1: Daly and Broadbent, 2009. There are many problems with the paper, but here I look only at the one of most interest from a Marxist perspective. I have based my criticisms on the rather brief and unsatisfactory account of the methodology provided in the paper itself. Thanks to Graham Turner for his input on some of the technical issues and for providing me with data on the breakdown of the capital stock depreciator.
2: A concept that will be familiar to readers of this journal. See, for instance, Callinicos, 2009, and Harman, 2008, for our analysis.
3: Harman, 2007. Note, however, that Marx’s rate of profit does not feature in economic statistics. Various proxies that might be expected to show a similar pattern are used by Marxists.
4: See Choonara, 2009, for a brief discussion of Brenner’s work.
5: Technically, the capital stock deflator deflated by the household consumption deflator. This is the ratio of the price indices of capital goods and household consumption goods.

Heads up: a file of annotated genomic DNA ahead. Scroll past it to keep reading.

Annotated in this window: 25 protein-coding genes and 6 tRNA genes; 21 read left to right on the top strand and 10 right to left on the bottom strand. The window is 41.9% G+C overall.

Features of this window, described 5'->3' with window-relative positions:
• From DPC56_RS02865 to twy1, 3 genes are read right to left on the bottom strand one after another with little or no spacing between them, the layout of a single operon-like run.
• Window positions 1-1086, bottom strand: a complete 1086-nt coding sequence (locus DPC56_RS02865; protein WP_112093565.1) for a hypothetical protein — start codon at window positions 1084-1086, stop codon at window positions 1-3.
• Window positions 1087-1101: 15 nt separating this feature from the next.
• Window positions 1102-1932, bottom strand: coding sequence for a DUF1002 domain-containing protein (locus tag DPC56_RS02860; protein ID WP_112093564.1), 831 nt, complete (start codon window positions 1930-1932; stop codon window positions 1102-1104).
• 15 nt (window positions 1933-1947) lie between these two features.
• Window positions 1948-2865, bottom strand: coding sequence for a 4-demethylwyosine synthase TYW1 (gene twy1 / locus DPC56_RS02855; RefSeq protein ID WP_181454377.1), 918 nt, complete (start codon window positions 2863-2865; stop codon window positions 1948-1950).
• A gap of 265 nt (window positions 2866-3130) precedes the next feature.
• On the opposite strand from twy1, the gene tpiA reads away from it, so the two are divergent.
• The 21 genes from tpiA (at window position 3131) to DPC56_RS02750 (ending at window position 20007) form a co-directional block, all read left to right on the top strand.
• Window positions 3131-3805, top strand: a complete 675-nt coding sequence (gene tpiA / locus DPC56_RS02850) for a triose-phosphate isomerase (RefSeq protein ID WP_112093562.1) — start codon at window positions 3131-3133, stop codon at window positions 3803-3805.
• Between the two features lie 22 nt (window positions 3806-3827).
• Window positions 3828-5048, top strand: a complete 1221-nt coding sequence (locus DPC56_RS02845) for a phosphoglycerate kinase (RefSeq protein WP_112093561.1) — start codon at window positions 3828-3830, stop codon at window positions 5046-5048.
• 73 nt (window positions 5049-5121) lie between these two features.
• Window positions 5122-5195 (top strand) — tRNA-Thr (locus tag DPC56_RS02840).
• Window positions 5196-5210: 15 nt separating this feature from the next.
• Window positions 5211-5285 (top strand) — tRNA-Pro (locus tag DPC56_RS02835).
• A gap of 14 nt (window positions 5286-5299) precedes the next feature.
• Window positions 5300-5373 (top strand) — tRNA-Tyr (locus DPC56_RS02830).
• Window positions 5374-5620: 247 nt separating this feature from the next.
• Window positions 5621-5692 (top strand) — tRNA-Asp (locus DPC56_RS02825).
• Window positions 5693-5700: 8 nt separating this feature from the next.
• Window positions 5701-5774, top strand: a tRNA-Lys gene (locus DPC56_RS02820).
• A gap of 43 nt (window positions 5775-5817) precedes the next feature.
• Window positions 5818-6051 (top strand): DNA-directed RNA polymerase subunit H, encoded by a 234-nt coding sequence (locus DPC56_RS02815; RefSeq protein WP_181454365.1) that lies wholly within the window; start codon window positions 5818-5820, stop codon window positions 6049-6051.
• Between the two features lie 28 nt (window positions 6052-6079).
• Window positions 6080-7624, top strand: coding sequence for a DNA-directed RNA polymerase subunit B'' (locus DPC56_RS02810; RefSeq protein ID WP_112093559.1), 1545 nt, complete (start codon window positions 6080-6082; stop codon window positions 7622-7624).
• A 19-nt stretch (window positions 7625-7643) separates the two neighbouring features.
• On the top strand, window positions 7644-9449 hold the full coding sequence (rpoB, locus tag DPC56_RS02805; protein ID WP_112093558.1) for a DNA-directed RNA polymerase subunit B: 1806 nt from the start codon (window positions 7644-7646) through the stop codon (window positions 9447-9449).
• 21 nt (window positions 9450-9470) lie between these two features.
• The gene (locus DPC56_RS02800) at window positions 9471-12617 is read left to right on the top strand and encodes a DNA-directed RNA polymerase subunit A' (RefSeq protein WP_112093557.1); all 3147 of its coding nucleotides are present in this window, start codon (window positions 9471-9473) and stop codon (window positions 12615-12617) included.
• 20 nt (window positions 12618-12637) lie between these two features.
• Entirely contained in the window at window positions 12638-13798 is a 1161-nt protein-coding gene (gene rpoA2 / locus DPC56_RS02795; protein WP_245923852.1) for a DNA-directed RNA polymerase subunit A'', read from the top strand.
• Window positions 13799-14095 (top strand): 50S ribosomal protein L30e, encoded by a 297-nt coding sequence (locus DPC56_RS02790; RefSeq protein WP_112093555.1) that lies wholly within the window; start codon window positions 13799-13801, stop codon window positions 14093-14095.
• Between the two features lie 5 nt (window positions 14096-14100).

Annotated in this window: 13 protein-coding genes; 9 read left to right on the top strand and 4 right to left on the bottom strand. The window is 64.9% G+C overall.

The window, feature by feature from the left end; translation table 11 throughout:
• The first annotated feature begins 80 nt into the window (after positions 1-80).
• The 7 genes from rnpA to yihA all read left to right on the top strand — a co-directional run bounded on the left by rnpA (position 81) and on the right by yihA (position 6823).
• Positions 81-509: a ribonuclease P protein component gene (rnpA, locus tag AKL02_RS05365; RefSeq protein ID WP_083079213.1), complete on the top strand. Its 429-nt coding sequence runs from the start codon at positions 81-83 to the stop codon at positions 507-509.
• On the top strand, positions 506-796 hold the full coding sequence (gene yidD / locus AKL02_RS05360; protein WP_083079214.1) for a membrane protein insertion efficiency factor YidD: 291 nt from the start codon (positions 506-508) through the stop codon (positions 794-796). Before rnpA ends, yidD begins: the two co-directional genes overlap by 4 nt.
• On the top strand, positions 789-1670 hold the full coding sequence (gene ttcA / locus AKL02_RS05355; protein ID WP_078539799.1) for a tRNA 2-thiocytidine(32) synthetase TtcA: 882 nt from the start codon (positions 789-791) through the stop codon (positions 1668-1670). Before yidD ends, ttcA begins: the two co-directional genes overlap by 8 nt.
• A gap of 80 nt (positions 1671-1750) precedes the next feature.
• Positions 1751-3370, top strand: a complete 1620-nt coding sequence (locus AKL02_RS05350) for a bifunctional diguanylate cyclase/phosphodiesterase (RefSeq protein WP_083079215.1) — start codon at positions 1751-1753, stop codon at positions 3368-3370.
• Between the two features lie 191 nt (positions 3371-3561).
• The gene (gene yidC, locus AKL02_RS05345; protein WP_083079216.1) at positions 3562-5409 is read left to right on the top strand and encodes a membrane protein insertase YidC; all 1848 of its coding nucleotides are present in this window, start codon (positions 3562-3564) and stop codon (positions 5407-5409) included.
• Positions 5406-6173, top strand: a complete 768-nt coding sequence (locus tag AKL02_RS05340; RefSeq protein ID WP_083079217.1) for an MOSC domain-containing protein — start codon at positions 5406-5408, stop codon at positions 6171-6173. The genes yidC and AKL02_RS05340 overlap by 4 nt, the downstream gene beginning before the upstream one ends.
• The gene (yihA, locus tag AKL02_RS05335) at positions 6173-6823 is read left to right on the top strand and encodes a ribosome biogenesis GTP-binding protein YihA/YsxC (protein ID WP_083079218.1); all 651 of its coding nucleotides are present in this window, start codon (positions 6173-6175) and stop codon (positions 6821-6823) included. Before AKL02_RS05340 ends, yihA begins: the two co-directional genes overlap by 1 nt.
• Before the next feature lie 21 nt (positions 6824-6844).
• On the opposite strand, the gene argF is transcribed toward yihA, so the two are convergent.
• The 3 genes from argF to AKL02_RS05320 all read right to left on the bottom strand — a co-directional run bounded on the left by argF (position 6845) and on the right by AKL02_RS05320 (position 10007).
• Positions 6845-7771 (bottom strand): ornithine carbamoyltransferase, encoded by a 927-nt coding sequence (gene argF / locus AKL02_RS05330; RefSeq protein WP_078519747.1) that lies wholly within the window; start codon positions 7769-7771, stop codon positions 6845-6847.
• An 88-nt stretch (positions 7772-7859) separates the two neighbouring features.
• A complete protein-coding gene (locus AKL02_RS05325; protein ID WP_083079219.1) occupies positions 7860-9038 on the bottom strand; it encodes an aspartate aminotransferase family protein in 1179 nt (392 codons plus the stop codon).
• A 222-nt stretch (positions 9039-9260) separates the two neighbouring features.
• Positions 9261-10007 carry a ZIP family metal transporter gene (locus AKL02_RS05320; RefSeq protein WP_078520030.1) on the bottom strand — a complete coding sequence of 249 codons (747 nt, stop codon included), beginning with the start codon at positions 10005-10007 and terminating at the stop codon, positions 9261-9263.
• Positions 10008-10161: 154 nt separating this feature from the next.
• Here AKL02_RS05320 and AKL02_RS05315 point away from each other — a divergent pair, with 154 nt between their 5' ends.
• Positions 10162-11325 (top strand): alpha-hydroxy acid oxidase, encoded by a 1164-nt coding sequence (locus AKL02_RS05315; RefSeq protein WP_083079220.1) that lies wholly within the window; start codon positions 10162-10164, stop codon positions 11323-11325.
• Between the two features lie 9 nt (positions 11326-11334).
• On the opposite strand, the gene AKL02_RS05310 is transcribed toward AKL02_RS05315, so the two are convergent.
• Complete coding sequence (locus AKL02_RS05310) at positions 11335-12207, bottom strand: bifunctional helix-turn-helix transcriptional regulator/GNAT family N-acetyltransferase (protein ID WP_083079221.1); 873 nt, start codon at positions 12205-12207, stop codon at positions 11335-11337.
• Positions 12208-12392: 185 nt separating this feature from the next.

6: About 170 years ago Marx castigated Nassau Senior for just such an “abstinence theory”.
7: Although there remains debate between Marxists on how best to measure profit rates. For instance, Brenner’s method, like that of GS, values capital stock at its current cost rather than its historical cost. Andrew Kliman has argued, for instance in his article in this journal, that the historical cost (ie the amount actually required to purchase the capital stock) should be used.
8: Germany, UK, France, Italy and Spain.
Callinicos, Alex, 2009, “An Apologist with Insights”, International Socialism 122 (spring 2009), www.isj.org.uk/?id=532
Choonara, Joseph, 2009, “Marxist Accounts of the Current Crisis”, International Socialism 123 (summer 2009), www.isj.org.uk/?id=557
Daly, Kevin, and Ben Broadbent, 2009, “The Savings Glut, the Return on Capital and the Rise in Risk Aversion”, Global Economics Paper No 185, Goldman Sachs Global Economics, Commodities and Strategy Research.
Harman, Chris, 2007, “The Rate of Profit and the World Today”, International Socialism 115 (summer 2007), www.isj.org.uk/?id=340
Harman, Chris, 2008, “From the Credit Crunch to the Spectre of Global Crisis”, International Socialism 118 (spring 2008), www.isj.org.uk/?id=421